Wednesday, March 27, 2013

Don't be a Blockhead.

During my time as a writer, I've suffered only a few bouts of writers block. It has never been a consuming issue with me, but when it did arise it was generally due to some mild depression on my part. Recently I did struggle with writers block and couldn't figure out what was keeping me from finishing a project. Finally, I recognized the problem and have been working through it to finish the job. I won't get into the details, but as soon as I came to grips with the issue I was able to start working again.

One of the things that I did was to set the problematic project aside as the main focus of my work and tackle the second part of a contractual obligation for which I have a lot of enthusiasm that was not tinged by the problems that was causing me to balk on the other one. By doing that I went from producing anywhere from zero to a few hundred words per day to working at a fine clip that has me ending my writing day with anywhere from 3,000 to 5,000 words.

For me, 5,000 words of fiction is a very good day. I've been doing that often as I labor on the new
book. But compared to some writers, that's a rather anemic output. I always like to tell young writers about Lester Dent. He was one of the great pulp writers of his day, and could produce an entire 60,000 to 70,000-word novel over the course of a weekend. Similarly, Georges Simenon could churn out exceptionally fine detective novels at a clip equal to that.

I don't see myself ever being on a par with fellows like Dent or Simenon in the production of fiction. These men were both driven and had a strange form of devotion and discipline to their work ethic. I'd like to be able to achieve that level of writing, but all I can do is try.

There are some writers these days who match the output of guys like Dent and Simenon. These fellows are products of the self-publishing fad. The more successful of them have no talent at writing fiction, but seem quite adept at marketing and salesmanship. They're  like the more odious of the shysters and Amway crooks, and nothing at all like the honest working class writers such as the gentlemen I've cited.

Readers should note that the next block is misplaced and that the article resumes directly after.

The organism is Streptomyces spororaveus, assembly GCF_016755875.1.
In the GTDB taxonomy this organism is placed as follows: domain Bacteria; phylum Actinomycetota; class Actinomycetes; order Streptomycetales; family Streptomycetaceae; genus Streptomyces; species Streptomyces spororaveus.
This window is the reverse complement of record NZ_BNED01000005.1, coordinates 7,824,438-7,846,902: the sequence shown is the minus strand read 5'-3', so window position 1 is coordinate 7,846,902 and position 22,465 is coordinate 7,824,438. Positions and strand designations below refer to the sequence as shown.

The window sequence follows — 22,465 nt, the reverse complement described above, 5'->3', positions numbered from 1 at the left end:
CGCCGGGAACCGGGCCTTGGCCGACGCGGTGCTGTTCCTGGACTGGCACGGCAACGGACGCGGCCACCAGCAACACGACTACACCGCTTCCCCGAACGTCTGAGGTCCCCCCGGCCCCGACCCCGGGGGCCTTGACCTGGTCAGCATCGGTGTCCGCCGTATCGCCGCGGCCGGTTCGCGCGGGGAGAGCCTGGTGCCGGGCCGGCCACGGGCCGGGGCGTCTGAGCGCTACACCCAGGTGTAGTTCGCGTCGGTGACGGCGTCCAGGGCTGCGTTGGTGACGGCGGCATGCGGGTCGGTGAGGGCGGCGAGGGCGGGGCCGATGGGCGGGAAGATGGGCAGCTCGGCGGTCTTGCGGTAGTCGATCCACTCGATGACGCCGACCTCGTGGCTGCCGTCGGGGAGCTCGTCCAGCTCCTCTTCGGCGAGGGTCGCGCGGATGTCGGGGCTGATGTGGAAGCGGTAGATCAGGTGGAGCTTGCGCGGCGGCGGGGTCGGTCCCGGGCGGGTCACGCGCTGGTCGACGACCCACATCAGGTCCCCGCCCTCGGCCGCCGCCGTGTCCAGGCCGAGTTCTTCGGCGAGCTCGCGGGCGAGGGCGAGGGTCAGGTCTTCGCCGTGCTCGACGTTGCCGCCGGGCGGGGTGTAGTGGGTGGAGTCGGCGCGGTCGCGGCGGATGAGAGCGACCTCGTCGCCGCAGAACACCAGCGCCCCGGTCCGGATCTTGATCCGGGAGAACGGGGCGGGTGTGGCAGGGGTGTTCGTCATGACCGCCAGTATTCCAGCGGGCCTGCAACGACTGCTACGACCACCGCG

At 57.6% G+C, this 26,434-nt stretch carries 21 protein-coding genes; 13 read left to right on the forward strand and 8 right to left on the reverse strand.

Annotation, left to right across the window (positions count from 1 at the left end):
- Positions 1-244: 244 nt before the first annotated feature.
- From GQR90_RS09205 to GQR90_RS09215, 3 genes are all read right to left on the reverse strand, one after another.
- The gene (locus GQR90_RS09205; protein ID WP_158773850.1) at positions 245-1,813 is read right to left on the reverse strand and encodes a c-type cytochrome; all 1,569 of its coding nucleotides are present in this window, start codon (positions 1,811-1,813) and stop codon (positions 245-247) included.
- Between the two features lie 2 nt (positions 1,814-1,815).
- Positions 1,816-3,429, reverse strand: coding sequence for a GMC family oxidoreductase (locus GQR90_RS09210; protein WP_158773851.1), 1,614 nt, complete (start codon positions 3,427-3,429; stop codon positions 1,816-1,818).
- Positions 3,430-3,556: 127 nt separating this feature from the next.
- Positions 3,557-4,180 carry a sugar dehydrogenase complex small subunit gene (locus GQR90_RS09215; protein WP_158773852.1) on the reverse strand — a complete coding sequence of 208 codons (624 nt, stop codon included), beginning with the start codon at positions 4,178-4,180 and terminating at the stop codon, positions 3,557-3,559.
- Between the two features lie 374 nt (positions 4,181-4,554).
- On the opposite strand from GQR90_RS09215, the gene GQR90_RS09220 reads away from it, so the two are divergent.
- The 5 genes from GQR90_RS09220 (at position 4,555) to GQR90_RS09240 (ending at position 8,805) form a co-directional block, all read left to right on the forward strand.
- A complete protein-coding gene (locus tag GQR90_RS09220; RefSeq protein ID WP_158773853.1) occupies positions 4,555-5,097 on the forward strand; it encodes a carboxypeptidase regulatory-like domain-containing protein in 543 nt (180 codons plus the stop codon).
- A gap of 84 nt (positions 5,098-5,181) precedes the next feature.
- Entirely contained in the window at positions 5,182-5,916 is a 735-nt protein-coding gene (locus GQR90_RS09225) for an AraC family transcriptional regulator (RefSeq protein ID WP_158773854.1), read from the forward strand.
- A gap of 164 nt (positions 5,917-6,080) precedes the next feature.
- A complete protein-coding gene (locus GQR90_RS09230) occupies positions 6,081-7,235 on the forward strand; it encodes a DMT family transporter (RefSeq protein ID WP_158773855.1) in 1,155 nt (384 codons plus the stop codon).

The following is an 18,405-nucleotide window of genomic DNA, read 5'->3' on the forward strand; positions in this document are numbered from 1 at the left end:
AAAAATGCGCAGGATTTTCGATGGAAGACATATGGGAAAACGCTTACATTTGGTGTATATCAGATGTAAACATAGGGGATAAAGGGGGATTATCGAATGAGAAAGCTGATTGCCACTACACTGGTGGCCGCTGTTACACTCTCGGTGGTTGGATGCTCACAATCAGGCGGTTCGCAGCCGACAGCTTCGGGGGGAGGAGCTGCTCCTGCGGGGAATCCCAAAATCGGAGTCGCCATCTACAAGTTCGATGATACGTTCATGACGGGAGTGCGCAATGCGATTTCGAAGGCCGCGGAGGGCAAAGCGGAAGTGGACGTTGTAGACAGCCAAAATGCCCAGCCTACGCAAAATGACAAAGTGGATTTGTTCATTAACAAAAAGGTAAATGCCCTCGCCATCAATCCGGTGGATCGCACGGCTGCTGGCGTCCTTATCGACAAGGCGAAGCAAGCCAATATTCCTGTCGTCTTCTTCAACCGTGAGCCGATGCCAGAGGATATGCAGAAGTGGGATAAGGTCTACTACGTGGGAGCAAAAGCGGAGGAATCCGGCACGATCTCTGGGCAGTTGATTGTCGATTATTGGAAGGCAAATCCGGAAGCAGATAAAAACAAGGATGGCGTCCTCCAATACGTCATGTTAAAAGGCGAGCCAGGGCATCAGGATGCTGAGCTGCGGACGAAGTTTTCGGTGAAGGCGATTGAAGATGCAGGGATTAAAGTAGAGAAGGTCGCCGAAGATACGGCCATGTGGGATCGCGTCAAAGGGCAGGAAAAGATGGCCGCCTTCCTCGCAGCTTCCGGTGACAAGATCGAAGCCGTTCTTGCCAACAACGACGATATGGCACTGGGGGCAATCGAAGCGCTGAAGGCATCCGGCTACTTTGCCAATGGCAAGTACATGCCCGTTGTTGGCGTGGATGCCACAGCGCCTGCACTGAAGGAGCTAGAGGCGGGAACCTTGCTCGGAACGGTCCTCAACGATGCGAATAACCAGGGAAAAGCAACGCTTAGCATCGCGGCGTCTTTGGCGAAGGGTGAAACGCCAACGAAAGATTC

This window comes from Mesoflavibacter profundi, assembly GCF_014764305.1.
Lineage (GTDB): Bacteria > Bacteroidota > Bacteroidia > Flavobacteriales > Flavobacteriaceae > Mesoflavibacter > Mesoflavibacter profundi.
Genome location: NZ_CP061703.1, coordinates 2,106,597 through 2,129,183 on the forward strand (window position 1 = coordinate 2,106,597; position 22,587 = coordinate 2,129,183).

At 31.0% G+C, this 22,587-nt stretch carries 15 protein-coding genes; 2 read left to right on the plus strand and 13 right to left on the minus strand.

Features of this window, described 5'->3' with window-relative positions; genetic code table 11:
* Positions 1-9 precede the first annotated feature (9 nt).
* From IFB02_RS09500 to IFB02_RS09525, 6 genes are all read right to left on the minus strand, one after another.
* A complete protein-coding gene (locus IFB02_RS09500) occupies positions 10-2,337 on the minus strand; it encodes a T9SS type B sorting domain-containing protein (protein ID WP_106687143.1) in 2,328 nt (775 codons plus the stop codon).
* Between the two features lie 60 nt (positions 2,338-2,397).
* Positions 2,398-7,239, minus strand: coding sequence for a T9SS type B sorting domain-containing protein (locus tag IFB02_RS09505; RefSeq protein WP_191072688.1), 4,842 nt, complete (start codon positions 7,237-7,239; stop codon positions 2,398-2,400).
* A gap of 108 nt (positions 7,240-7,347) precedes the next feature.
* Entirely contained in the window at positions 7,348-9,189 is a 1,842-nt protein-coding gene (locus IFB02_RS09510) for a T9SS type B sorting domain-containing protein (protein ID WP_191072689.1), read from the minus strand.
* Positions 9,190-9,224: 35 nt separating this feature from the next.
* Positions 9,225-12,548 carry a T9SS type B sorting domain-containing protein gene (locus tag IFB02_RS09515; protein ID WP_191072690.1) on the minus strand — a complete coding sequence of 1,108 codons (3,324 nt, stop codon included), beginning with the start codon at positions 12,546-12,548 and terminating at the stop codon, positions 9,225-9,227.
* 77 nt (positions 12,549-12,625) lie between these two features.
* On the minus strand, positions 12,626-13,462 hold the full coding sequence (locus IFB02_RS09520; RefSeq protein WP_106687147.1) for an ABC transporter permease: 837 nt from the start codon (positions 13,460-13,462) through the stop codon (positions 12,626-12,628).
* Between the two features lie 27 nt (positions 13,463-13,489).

Lawrence Roy Aiken said...

I'm curious to see how much better the Dent and Simenon are to the self-pubbers. I don't doubt Dent and Co. are better; I just want to see by what magnitude of degree and how they do it.

I've noticed most (if not all) of the self-pub writers follow the formula as Dent and his peers did. Instead of using that formula as a proper guide for sequencing scenes with actual characters, however, the self-pubbers print the formula outline and change the names: "The monsters showed up. They killed a lot of people. People were sad. The hero got mad. He pulled out his 757-caliber Fartknocker Gesundheit Special Forces-issue Longbarrel Plinker with a range of 3.5 AU and a stopping power of 9.75 WTFs and blew those fuckers clear into the next book. The one woman in the entire universe (as far as the narrative is concerned) gives him ass for his troubles. The End." It occurs to me that one can easily stand above this crowd by taking an extra five to fifteen minutes tweaking. Time is money, though, so here we are. Damned if some of those people wouldn't benefit from writer's block, though. Us, too.

James Robert Smith said...

The self-pubbers don't hold a candle to someone like Simenon. Dent...on his worst days...maybe not so much as his work was a product of his day and largely dated.

Simenon obviously--after 200+ novels--repeated himself a bit. But he wrote really good fiction that holds up decades after it was written. The self-pubbers crap will still be crap in ten years...the only difference is no one will read it, at all.

Also...there is no such thing as high art among the self-pubbers (love that term). Just rubber-stamped garbage.